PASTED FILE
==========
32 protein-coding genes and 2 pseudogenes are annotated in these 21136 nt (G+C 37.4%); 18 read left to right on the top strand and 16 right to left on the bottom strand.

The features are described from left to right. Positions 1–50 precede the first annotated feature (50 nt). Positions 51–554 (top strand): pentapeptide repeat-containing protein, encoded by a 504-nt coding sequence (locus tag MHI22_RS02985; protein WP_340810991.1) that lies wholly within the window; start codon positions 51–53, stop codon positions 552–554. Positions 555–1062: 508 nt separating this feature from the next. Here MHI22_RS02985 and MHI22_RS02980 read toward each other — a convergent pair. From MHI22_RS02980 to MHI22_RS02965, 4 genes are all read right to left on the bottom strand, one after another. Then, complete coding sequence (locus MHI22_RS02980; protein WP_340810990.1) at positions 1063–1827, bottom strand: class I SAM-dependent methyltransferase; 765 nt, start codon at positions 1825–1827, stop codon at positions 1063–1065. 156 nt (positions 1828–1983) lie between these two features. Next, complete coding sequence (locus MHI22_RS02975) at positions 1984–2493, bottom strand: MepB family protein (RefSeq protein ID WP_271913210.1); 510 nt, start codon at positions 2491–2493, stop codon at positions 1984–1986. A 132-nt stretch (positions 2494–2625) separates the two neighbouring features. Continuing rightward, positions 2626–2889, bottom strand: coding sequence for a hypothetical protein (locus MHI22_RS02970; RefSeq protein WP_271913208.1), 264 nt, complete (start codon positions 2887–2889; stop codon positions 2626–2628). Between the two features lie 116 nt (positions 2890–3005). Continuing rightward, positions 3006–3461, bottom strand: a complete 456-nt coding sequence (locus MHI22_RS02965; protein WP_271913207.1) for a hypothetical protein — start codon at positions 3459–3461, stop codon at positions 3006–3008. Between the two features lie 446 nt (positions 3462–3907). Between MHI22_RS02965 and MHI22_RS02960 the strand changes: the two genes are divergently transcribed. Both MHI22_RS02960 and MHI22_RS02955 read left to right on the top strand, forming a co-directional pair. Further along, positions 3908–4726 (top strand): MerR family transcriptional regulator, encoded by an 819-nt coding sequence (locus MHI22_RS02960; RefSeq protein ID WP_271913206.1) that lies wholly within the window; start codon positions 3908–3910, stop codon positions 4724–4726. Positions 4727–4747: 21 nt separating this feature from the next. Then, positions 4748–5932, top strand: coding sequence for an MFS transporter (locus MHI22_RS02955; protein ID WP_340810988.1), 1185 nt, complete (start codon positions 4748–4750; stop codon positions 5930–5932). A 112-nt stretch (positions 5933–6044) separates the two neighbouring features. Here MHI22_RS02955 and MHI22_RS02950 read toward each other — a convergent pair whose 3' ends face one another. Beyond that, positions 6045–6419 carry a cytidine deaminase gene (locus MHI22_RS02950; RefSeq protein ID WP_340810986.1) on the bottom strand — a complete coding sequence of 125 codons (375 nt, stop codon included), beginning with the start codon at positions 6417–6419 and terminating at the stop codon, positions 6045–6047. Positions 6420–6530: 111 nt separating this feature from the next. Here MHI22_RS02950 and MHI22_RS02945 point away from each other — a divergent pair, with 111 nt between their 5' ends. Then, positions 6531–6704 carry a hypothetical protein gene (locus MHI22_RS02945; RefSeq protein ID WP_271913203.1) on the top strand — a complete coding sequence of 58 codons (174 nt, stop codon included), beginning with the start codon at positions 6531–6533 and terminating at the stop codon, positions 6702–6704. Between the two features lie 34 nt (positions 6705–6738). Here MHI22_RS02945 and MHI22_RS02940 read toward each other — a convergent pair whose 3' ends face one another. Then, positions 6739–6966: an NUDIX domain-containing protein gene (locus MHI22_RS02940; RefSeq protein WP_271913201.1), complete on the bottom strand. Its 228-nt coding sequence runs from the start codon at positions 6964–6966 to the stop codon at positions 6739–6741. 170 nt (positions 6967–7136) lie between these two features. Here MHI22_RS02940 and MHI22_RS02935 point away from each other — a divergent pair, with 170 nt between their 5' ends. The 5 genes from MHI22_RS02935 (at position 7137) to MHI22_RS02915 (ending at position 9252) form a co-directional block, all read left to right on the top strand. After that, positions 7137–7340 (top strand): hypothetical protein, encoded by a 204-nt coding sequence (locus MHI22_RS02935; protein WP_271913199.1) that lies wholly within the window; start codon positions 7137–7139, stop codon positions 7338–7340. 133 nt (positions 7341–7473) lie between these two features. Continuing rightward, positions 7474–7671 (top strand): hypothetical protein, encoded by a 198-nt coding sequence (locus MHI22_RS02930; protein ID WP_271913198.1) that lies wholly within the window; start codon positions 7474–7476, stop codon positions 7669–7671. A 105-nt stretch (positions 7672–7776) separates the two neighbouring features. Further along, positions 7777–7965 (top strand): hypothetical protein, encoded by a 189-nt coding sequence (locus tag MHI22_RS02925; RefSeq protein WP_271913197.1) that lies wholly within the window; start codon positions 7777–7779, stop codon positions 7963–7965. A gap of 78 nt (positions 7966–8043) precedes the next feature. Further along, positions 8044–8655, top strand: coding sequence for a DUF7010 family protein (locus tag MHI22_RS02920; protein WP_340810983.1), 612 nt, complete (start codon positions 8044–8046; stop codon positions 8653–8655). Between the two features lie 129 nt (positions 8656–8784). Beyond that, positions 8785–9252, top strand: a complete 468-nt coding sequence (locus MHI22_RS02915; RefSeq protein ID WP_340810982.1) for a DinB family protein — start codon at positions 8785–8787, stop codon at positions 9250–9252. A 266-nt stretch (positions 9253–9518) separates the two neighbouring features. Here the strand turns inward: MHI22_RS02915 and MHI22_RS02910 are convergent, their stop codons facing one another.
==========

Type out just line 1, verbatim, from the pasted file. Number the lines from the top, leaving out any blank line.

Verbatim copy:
32 protein-coding genes and 2 pseudogenes are annotated in these 21136 nt (G+C 37.4%); 18 read left to right on the top strand and 16 right to left on the bottom strand.